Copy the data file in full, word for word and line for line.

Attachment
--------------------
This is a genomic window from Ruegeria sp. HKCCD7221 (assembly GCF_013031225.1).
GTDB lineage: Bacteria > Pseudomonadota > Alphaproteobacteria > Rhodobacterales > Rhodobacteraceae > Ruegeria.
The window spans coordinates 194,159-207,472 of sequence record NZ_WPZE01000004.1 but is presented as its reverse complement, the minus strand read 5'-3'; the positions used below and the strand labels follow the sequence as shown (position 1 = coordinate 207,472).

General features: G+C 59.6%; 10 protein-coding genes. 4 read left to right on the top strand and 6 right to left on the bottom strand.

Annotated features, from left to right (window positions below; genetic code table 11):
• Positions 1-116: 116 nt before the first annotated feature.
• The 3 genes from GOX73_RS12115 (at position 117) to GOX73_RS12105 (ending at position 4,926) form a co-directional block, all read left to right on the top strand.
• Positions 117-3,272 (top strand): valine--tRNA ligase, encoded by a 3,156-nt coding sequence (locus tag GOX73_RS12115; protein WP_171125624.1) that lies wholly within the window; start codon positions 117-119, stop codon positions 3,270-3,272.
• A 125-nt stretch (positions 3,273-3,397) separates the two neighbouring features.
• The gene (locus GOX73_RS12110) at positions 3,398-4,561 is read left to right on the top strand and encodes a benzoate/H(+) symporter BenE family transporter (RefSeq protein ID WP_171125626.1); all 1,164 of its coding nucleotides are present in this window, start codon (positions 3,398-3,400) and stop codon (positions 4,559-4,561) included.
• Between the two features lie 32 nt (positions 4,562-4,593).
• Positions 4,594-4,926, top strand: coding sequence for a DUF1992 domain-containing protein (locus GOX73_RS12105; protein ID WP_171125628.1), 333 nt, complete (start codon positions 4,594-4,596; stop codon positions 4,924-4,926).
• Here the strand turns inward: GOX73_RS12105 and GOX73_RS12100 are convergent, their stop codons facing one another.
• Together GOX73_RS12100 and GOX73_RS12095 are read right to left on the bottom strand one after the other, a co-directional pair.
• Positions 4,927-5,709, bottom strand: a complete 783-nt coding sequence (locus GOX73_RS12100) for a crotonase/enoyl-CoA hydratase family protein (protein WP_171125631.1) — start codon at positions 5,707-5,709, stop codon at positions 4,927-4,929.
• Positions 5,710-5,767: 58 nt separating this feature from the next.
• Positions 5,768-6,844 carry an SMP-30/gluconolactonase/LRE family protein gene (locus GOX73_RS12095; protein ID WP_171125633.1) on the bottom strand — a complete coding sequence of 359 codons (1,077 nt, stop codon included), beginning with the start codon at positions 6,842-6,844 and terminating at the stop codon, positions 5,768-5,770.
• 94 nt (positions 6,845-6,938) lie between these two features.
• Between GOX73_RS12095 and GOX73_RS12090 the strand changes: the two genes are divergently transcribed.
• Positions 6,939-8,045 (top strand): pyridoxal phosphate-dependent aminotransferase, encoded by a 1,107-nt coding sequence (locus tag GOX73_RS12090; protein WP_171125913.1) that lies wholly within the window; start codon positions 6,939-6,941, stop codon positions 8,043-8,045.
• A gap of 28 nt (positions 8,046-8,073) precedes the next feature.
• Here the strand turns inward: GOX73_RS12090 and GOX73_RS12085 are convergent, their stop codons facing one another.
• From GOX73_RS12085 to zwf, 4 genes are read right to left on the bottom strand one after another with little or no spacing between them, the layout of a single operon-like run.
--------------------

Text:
This is a genomic window from Ruegeria sp. HKCCD7221 (assembly GCF_013031225.1).
GTDB lineage: Bacteria > Pseudomonadota > Alphaproteobacteria > Rhodobacterales > Rhodobacteraceae > Ruegeria.
The window spans coordinates 194,159-207,472 of sequence record NZ_WPZE01000004.1 but is presented as its reverse complement, the minus strand read 5'-3'; the positions used below and the strand labels follow the sequence as shown (position 1 = coordinate 207,472).

General features: G+C 59.6%; 10 protein-coding genes. 4 read left to right on the top strand and 6 right to left on the bottom strand.

Annotated features, from left to right (window positions below; genetic code table 11):
• Positions 1-116: 116 nt before the first annotated feature.
• The 3 genes from GOX73_RS12115 (at position 117) to GOX73_RS12105 (ending at position 4,926) form a co-directional block, all read left to right on the top strand.
• Positions 117-3,272 (top strand): valine--tRNA ligase, encoded by a 3,156-nt coding sequence (locus tag GOX73_RS12115; protein WP_171125624.1) that lies wholly within the window; start codon positions 117-119, stop codon positions 3,270-3,272.
• A 125-nt stretch (positions 3,273-3,397) separates the two neighbouring features.
• The gene (locus GOX73_RS12110) at positions 3,398-4,561 is read left to right on the top strand and encodes a benzoate/H(+) symporter BenE family transporter (RefSeq protein ID WP_171125626.1); all 1,164 of its coding nucleotides are present in this window, start codon (positions 3,398-3,400) and stop codon (positions 4,559-4,561) included.
• Between the two features lie 32 nt (positions 4,562-4,593).
• Positions 4,594-4,926, top strand: coding sequence for a DUF1992 domain-containing protein (locus GOX73_RS12105; protein ID WP_171125628.1), 333 nt, complete (start codon positions 4,594-4,596; stop codon positions 4,924-4,926).
• Here the strand turns inward: GOX73_RS12105 and GOX73_RS12100 are convergent, their stop codons facing one another.
• Together GOX73_RS12100 and GOX73_RS12095 are read right to left on the bottom strand one after the other, a co-directional pair.
• Positions 4,927-5,709, bottom strand: a complete 783-nt coding sequence (locus GOX73_RS12100) for a crotonase/enoyl-CoA hydratase family protein (protein WP_171125631.1) — start codon at positions 5,707-5,709, stop codon at positions 4,927-4,929.
• Positions 5,710-5,767: 58 nt separating this feature from the next.
• Positions 5,768-6,844 carry an SMP-30/gluconolactonase/LRE family protein gene (locus GOX73_RS12095; protein ID WP_171125633.1) on the bottom strand — a complete coding sequence of 359 codons (1,077 nt, stop codon included), beginning with the start codon at positions 6,842-6,844 and terminating at the stop codon, positions 5,768-5,770.
• 94 nt (positions 6,845-6,938) lie between these two features.
• Between GOX73_RS12095 and GOX73_RS12090 the strand changes: the two genes are divergently transcribed.
• Positions 6,939-8,045 (top strand): pyridoxal phosphate-dependent aminotransferase, encoded by a 1,107-nt coding sequence (locus tag GOX73_RS12090; protein WP_171125913.1) that lies wholly within the window; start codon positions 6,939-6,941, stop codon positions 8,043-8,045.
• A gap of 28 nt (positions 8,046-8,073) precedes the next feature.
• Here the strand turns inward: GOX73_RS12090 and GOX73_RS12085 are convergent, their stop codons facing one another.
• From GOX73_RS12085 to zwf, 4 genes are read right to left on the bottom strand one after another with little or no spacing between them, the layout of a single operon-like run.